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Bacterial Diseases of Geranium

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Introduction

Florist's Geranium ( Pelargonium x hortorum L. H. Bailey) can be infected by three bacterial diseases that cause leaf spots, wilt, or both these symptoms. Xanthomonas campestris pv . pelargoni is the most destructive disease of florist's geranium; ivy and seed geraniums are also susceptible. This disease has been referred to as bacterial stem rot, bacterial wilt, bacterial leaf spot, and bacterial blight. In spite of widespread use of culture-indexing techniques, this disease remains a frequent and serious problem. Pseudomonas species, including P. cichorii and P. syringae pv.syringae, cause leaf spot diseases on a wide range of flowering, potted plants. Southern bacterial wilt caused by Ralstonia solanacearum Race 3, Biovar 2 is a serious disease of both geraniums and vegetables in the Solanaceae and is under federal quarantine due to the threat to agricultural crops (See: Southern bacterial wilt of Geraniums Fact Sheet). Symptoms of this disease are nearly identical to those caused by Xanthomonas; the main differences being a lack of leaf spots and host range.

Xanthomonas campestris pv . pelargoni

geranium with bacterial diseaseSymptoms of bacterial blight can vary depending on cultivar, species, and environmental conditions. Small, water-soaked lesions develop first on leaf undersides and in time become visible on the upper surface as round, tan to brown, slightly sunken, 2-3 mm spots with a defined margin. Initial lesions are often followed by wedge-shaped chlorotic to necrotic areas. The bacterium moves from leaf spots into the water conducting tissue of the plants and plants wilt. Wilt is often followed by stem rot and plant collapse. Infected cuttings may not root and develop rot at the base. Ivy geraniums fail to exhibit wilt due to the nature of their leaves; infected foliage loses its luster and develops symptoms of nutrient deficiency or mite infestation. Temperatures below 50° F or above 90° F may prevent symptom development and older plants are less susceptible to systemic infection; infected stock plants may not show symptoms resulting in infected daughter plants. Xanthomonas can infect through the root system, although it does not survive in growth media in the absence of undecomposed, infected host debris. It can also persist on the foliage of nonhost plants, epiphytically on geranium leaves, and on wild Geranium species. The bacterium spreads within the greenhouse on infected tools, through splashing irrigation water, removal of infected leaves, dripping of water from hanging baskets of ivy geraniums, and by the greenhouse whitefly. Photo of Xanthomonas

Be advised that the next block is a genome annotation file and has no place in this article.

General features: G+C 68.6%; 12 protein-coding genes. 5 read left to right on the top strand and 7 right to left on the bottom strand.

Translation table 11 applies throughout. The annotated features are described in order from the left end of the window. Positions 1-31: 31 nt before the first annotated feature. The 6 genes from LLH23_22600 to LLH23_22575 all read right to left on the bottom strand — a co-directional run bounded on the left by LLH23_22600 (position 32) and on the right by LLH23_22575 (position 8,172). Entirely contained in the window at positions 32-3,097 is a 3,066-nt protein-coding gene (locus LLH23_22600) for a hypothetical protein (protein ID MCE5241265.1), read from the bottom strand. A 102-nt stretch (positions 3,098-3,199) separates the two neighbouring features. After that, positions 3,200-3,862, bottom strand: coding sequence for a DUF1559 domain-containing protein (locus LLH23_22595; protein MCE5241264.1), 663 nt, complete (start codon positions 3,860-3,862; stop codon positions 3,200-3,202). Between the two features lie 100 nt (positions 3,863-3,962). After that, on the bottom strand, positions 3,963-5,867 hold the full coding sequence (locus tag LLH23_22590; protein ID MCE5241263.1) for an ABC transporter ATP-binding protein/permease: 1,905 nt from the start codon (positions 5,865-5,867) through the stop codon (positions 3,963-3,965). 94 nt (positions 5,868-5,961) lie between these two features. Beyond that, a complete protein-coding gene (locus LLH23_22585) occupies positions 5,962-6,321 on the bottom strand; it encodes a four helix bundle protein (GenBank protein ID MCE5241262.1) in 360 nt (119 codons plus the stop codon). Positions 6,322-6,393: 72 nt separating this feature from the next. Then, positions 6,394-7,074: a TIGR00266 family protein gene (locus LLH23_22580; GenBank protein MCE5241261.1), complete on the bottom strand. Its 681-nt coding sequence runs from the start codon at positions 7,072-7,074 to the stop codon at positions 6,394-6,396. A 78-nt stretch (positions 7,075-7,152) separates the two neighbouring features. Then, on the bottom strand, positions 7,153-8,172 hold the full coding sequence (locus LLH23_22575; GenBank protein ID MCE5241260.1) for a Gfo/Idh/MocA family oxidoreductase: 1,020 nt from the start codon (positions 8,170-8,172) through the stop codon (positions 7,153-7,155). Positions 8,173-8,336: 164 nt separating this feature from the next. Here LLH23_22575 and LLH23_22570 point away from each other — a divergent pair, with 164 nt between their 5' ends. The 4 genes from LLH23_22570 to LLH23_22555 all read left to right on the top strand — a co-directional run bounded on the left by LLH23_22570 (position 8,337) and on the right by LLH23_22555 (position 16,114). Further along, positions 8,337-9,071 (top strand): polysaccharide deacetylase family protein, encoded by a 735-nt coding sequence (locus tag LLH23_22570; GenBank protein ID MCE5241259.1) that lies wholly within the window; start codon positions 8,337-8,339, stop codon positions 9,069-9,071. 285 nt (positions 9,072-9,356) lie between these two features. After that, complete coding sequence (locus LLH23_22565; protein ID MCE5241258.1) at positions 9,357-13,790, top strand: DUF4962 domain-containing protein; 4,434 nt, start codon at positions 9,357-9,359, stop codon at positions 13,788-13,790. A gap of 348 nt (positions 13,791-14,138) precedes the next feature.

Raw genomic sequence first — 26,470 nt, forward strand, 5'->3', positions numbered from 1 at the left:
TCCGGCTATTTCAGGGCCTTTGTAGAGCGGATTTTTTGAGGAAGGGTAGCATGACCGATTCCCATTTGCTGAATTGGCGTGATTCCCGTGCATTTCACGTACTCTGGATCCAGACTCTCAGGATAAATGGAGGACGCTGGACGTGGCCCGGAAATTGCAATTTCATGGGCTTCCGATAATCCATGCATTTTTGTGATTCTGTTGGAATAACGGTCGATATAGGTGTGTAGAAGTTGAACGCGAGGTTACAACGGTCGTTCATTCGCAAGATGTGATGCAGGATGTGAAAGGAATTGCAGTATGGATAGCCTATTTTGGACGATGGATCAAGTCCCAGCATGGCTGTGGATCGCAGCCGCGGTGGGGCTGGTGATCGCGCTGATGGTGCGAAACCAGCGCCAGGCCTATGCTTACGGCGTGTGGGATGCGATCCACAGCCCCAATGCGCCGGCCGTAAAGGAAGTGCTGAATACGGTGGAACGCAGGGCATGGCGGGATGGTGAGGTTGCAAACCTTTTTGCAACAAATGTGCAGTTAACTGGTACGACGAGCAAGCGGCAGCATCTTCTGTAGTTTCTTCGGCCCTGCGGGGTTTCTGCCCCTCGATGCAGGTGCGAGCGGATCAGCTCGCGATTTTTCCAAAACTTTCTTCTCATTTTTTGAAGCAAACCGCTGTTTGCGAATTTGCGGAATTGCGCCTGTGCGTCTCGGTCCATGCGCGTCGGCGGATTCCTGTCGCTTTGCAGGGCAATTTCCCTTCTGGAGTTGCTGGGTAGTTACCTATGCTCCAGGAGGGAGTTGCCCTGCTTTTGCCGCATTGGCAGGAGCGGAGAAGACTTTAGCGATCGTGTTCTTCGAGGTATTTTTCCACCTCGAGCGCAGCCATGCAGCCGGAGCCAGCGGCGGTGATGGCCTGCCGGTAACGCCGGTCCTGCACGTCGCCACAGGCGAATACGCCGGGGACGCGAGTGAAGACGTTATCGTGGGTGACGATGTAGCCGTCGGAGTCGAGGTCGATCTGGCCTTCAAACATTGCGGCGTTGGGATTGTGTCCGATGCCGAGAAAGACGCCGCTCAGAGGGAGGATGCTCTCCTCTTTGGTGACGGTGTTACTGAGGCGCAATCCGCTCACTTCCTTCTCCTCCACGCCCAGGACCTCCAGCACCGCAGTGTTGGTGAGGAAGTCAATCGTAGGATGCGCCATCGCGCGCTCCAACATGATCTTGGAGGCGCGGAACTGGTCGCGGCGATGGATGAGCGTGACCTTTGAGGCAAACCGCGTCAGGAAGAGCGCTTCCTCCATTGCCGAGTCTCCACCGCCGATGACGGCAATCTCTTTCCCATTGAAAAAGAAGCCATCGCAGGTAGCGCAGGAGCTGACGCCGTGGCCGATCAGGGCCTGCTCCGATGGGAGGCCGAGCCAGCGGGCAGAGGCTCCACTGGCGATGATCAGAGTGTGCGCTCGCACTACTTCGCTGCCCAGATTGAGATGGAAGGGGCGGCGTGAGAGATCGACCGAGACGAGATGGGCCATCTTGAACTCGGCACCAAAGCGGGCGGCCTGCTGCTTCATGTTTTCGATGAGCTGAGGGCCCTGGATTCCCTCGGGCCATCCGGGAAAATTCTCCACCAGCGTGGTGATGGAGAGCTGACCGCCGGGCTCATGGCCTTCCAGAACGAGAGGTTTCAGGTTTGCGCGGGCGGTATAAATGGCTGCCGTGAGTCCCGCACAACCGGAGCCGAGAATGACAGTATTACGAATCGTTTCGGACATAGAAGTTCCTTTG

Pseudomonas cichorii

geranium bacterial diseasePseudomonas cichorii and P. syringae cause leaf spots that are indistinguishable from each other and may vary with environmental conditions. Plants subjected to excessive leaf wetting develop large, irregularly shaped, dark brown to black lesions. In the absence of leaf wetting, lesions are smaller with tan centers and dark margins. Yellowing always occurs. The optimum temperature for P. syringae (60°- 70° F) is lower than that of P . cichorii (75°-85 ° F); otherwise, their life cycles are similar. The bacteria may be borne on seed, on cuttings, and epiphytically on other hosts. Chrysanthemums are known to carry populations of P . cichorii and should be kept separate from geraniums and other known hosts. The pathogens are favored by periods of high humidity and extended periods of leaf wetness. Photo of Pseudomonas

Ralstonia solanacearum